If you want to know more please contact gordon.dyne@gmail.com or you can go to www.rushcliffe.gov.uk/environmentandwaste/countryside/natureconservation/ for details of the Rushcliffe Nature Conservation Strategy.

Wildlife on Your Doorstep Awards

These are run every year by Notts Wildlife Trust to recognise local efforts to promote wildlife and nature conservation around the county. This year the following people and groups were nominated for the Rushcliffe area Derek Rudge (Wilford Claypits), Stonepit Wood Group, South Notts Bird Ringing Group and the Grizzeled Skipper Project.

But the well deserved winners were

Jenny Craig – Jenny is one of the mainstays of the Friends of Bingham Linear Park for many years, both in the administration where she acts as the groups secretary, but also on the practical side where she leads the monthly site work party, leads a programme of site walks in the summer, is an active recorder of the sites butterfly populations (as well as providing analysis of the results). Jenny is the sort of person who is the cornerstone of good local practical conservation.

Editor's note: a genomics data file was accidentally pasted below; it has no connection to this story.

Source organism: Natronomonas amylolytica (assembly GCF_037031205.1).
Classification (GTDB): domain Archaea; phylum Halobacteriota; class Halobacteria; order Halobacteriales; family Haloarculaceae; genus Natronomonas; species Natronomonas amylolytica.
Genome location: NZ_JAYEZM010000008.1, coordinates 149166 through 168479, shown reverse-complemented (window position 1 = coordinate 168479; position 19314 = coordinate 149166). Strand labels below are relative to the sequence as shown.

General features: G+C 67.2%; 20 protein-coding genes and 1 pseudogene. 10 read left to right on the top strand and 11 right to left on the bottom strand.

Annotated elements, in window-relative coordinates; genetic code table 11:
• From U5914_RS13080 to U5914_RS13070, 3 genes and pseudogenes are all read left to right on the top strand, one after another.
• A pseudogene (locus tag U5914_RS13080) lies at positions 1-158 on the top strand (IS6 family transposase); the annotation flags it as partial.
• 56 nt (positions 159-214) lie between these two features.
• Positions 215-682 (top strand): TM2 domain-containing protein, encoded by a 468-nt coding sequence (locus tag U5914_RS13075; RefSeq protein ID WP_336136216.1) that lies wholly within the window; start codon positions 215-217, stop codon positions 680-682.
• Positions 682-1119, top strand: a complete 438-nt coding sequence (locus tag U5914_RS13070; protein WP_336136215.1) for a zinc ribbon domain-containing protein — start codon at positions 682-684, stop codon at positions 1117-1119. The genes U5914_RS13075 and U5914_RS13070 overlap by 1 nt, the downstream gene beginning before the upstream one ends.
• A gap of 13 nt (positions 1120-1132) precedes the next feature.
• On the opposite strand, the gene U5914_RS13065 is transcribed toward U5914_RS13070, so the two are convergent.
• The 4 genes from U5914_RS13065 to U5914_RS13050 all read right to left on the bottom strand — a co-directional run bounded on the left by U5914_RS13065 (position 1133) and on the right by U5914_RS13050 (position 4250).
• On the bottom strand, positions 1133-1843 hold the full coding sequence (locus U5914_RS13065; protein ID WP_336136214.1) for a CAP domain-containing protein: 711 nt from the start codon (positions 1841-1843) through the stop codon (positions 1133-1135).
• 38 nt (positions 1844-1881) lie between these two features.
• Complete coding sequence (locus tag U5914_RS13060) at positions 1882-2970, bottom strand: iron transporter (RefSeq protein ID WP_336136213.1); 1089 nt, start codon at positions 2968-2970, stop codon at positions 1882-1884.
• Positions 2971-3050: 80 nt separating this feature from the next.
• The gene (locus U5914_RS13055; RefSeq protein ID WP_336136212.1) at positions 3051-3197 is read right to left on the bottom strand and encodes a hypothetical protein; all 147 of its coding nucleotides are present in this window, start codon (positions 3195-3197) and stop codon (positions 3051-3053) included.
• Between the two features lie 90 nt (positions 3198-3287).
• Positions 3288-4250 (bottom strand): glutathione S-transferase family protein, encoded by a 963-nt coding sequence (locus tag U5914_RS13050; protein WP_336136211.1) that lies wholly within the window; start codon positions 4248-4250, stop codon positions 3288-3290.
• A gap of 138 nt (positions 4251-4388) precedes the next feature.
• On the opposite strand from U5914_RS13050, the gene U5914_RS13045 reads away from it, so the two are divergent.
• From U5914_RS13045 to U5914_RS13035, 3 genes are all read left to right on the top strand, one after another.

Gotham Sandbanks Nature Reserve Trust – Gotham Sandbanks is part of one of a handful of SSSI`s in Rushcliffe and includes a range of interesting and uncommon (for the area) wildflowers, such us harebell, greater knapweed, ladies bedstraw, common centuary, hoary plantain, common restharrow and over the last 10 years some 83 other types of flora, plus at least 11 species of grass. The site was gradually deteriorating with taller grasses and scrub encroaching on the remaining fragment of species rich grassland within the sandbank itself. But funding from Higher Level Stewardship was obtained to allow the Trust to put up stock proof fencing around an extended area of the species rich grassland. In the winters of 2013 and 2014 local volunteers put in a great effort brushcuting the open grassland in both years and clearing the area of encroaching scrub and clearing the fence lines, with the fencing going in during 2014. Whilst all this was going on there has been survey work carried out recording flora, birds, butterflies etc, as well as getting the local school involved in outdoor activities. This is all the start of a long process, but in the last 4 years far more has been achieved by the Nature Reserve Trust than was thought possible.

Volunteer Opportunity – working with crayfish in Nottinghamshire.